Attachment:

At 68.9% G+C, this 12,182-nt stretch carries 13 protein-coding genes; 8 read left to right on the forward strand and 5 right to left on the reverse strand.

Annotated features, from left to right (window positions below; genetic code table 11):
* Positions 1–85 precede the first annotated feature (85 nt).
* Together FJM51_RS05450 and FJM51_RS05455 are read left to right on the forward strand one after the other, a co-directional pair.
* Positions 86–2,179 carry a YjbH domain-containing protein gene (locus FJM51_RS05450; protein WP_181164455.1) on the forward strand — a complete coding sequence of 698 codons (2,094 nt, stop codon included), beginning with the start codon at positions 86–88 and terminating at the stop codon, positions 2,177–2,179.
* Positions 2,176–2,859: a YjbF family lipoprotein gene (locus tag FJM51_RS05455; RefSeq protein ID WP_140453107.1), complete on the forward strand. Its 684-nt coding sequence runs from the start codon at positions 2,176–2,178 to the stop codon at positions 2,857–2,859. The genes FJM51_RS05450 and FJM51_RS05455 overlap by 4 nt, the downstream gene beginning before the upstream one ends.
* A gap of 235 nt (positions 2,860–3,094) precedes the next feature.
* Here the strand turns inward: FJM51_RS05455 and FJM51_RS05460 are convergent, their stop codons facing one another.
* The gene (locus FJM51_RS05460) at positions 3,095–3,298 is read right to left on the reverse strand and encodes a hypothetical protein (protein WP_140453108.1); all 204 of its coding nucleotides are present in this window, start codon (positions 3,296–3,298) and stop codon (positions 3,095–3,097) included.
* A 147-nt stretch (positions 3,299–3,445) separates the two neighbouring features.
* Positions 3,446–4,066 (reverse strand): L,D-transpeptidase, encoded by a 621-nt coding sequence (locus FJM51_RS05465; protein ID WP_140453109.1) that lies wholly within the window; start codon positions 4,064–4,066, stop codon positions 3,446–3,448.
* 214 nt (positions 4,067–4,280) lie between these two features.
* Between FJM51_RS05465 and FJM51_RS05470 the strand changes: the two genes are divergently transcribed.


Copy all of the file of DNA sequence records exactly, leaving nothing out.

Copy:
At 68.9% G+C, this 12,182-nt stretch carries 13 protein-coding genes; 8 read left to right on the forward strand and 5 right to left on the reverse strand.

Annotated features, from left to right (window positions below; genetic code table 11):
* Positions 1–85 precede the first annotated feature (85 nt).
* Together FJM51_RS05450 and FJM51_RS05455 are read left to right on the forward strand one after the other, a co-directional pair.
* Positions 86–2,179 carry a YjbH domain-containing protein gene (locus FJM51_RS05450; protein WP_181164455.1) on the forward strand — a complete coding sequence of 698 codons (2,094 nt, stop codon included), beginning with the start codon at positions 86–88 and terminating at the stop codon, positions 2,177–2,179.
* Positions 2,176–2,859: a YjbF family lipoprotein gene (locus tag FJM51_RS05455; RefSeq protein ID WP_140453107.1), complete on the forward strand. Its 684-nt coding sequence runs from the start codon at positions 2,176–2,178 to the stop codon at positions 2,857–2,859. The genes FJM51_RS05450 and FJM51_RS05455 overlap by 4 nt, the downstream gene beginning before the upstream one ends.
* A gap of 235 nt (positions 2,860–3,094) precedes the next feature.
* Here the strand turns inward: FJM51_RS05455 and FJM51_RS05460 are convergent, their stop codons facing one another.
* The gene (locus FJM51_RS05460) at positions 3,095–3,298 is read right to left on the reverse strand and encodes a hypothetical protein (protein WP_140453108.1); all 204 of its coding nucleotides are present in this window, start codon (positions 3,296–3,298) and stop codon (positions 3,095–3,097) included.
* A 147-nt stretch (positions 3,299–3,445) separates the two neighbouring features.
* Positions 3,446–4,066 (reverse strand): L,D-transpeptidase, encoded by a 621-nt coding sequence (locus FJM51_RS05465; protein ID WP_140453109.1) that lies wholly within the window; start codon positions 4,064–4,066, stop codon positions 3,446–3,448.
* 214 nt (positions 4,067–4,280) lie between these two features.
* Between FJM51_RS05465 and FJM51_RS05470 the strand changes: the two genes are divergently transcribed.